I have a 40 year old (when I transplanted it) Pin Oak tree that suddenly...
I have a 40 year old (when I transplanted it) Pin Oak tree that suddenly died! The leaves came out, then turned brown and fell off. There are only a few brown leaves left on it. What could cause the tree to die so suddenly? Is my second tree (same age) in danger? I see some dead branches on it, but there are lots of healthy leaves at present.
Although the symptoms sometimes appear within a short period of time, your mature pin oak tree has been under some form of stress for several years. The past winter did not help, of course. It would be helpful to know when the leaves began to brown out. Your description suggests that it was early in the spring, but if the leaves were there on the fourth of July, the tree should survive. It would be appropriate for you to have a certified arborist or two or three give you an assessment. In order to find a list of certified arborists in your area, go to www.treesaregood.org.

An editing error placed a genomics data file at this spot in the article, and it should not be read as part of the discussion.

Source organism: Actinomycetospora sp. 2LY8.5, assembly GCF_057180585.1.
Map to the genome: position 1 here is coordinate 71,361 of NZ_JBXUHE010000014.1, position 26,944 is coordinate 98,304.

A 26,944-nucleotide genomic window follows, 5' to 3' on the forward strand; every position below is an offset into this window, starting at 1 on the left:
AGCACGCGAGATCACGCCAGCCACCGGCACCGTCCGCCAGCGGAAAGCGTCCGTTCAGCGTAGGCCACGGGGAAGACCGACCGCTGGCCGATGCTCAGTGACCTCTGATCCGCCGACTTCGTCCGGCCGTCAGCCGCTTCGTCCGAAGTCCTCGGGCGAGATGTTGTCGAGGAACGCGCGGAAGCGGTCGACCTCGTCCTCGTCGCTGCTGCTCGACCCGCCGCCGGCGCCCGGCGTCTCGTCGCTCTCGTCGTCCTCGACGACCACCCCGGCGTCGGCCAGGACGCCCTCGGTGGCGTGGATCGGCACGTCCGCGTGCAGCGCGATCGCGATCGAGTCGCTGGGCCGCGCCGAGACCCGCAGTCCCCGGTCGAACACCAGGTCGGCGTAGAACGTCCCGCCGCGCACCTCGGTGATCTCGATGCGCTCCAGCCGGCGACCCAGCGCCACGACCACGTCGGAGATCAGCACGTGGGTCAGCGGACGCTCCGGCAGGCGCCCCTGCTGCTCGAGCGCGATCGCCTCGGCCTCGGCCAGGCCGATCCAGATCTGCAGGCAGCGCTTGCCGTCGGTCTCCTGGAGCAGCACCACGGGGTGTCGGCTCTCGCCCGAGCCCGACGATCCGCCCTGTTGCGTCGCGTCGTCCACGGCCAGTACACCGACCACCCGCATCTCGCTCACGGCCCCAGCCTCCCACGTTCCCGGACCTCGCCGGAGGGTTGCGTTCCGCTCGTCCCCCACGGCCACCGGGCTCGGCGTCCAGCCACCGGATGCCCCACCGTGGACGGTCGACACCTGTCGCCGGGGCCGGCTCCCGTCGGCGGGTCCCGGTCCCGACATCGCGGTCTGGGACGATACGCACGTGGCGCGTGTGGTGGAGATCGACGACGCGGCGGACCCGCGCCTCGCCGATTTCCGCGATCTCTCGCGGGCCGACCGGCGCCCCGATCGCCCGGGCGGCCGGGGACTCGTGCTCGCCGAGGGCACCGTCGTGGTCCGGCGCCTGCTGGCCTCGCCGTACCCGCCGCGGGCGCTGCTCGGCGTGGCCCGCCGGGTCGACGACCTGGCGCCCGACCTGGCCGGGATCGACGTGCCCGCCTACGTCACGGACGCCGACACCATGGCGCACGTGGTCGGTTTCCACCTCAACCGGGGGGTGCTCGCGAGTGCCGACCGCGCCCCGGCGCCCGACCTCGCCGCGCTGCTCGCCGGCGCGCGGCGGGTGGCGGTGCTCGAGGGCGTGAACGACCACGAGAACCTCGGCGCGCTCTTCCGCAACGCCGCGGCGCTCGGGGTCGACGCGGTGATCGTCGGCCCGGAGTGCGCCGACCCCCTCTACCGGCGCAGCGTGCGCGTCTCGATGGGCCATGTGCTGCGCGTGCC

If the tree leafs out in the spring, it may help to give the tree a deep root feeding at that time.
If, on the other hand, the tree browned out immediately after leafing out in the spring, the problem is more serious. You should examine the tree carefully for any signs of boring insects or cankers on the trunk.
Many times, a tree will suffer acute stress when there is trauma to the root zone. This could include nearby construction that would either invade the root zone or change the drainage pattern in the root zone. Soil compaction caused by excessive foot traffic or parking vehicles or storing heavy materials near the tree can suffocate the roots. Adding soil over the root zone can also suffocate the roots and result in canopy dieback.